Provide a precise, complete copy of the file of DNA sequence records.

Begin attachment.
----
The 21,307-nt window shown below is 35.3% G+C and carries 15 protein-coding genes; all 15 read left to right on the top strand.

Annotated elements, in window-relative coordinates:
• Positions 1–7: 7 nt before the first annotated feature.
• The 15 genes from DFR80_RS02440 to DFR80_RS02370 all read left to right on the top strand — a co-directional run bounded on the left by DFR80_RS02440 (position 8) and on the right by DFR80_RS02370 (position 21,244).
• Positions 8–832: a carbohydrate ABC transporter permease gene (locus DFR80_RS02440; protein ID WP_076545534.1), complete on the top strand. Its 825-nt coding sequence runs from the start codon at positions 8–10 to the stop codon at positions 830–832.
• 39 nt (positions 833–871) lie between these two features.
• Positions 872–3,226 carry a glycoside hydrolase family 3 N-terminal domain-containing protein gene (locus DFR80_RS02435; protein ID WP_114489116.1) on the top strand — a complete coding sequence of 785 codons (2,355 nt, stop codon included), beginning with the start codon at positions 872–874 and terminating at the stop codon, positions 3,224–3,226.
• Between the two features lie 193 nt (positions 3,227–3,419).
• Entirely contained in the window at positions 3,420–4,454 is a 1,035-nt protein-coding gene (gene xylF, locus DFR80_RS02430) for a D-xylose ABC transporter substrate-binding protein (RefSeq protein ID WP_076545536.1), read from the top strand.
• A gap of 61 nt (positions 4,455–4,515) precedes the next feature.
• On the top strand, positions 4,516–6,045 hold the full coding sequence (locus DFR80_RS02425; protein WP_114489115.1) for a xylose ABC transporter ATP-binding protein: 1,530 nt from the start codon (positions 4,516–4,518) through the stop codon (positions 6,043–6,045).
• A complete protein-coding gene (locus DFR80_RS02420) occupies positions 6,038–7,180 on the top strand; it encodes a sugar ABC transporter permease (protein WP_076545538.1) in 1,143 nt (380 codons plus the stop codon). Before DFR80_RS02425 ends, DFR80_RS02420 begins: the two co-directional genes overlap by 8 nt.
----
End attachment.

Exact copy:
The 21,307-nt window shown below is 35.3% G+C and carries 15 protein-coding genes; all 15 read left to right on the top strand.

Annotated elements, in window-relative coordinates:
• Positions 1–7: 7 nt before the first annotated feature.
• The 15 genes from DFR80_RS02440 to DFR80_RS02370 all read left to right on the top strand — a co-directional run bounded on the left by DFR80_RS02440 (position 8) and on the right by DFR80_RS02370 (position 21,244).
• Positions 8–832: a carbohydrate ABC transporter permease gene (locus DFR80_RS02440; protein ID WP_076545534.1), complete on the top strand. Its 825-nt coding sequence runs from the start codon at positions 8–10 to the stop codon at positions 830–832.
• 39 nt (positions 833–871) lie between these two features.
• Positions 872–3,226 carry a glycoside hydrolase family 3 N-terminal domain-containing protein gene (locus DFR80_RS02435; protein ID WP_114489116.1) on the top strand — a complete coding sequence of 785 codons (2,355 nt, stop codon included), beginning with the start codon at positions 872–874 and terminating at the stop codon, positions 3,224–3,226.
• Between the two features lie 193 nt (positions 3,227–3,419).
• Entirely contained in the window at positions 3,420–4,454 is a 1,035-nt protein-coding gene (gene xylF, locus DFR80_RS02430) for a D-xylose ABC transporter substrate-binding protein (RefSeq protein ID WP_076545536.1), read from the top strand.
• A gap of 61 nt (positions 4,455–4,515) precedes the next feature.
• On the top strand, positions 4,516–6,045 hold the full coding sequence (locus DFR80_RS02425; protein WP_114489115.1) for a xylose ABC transporter ATP-binding protein: 1,530 nt from the start codon (positions 4,516–4,518) through the stop codon (positions 6,043–6,045).
• A complete protein-coding gene (locus DFR80_RS02420) occupies positions 6,038–7,180 on the top strand; it encodes a sugar ABC transporter permease (protein WP_076545538.1) in 1,143 nt (380 codons plus the stop codon). Before DFR80_RS02425 ends, DFR80_RS02420 begins: the two co-directional genes overlap by 8 nt.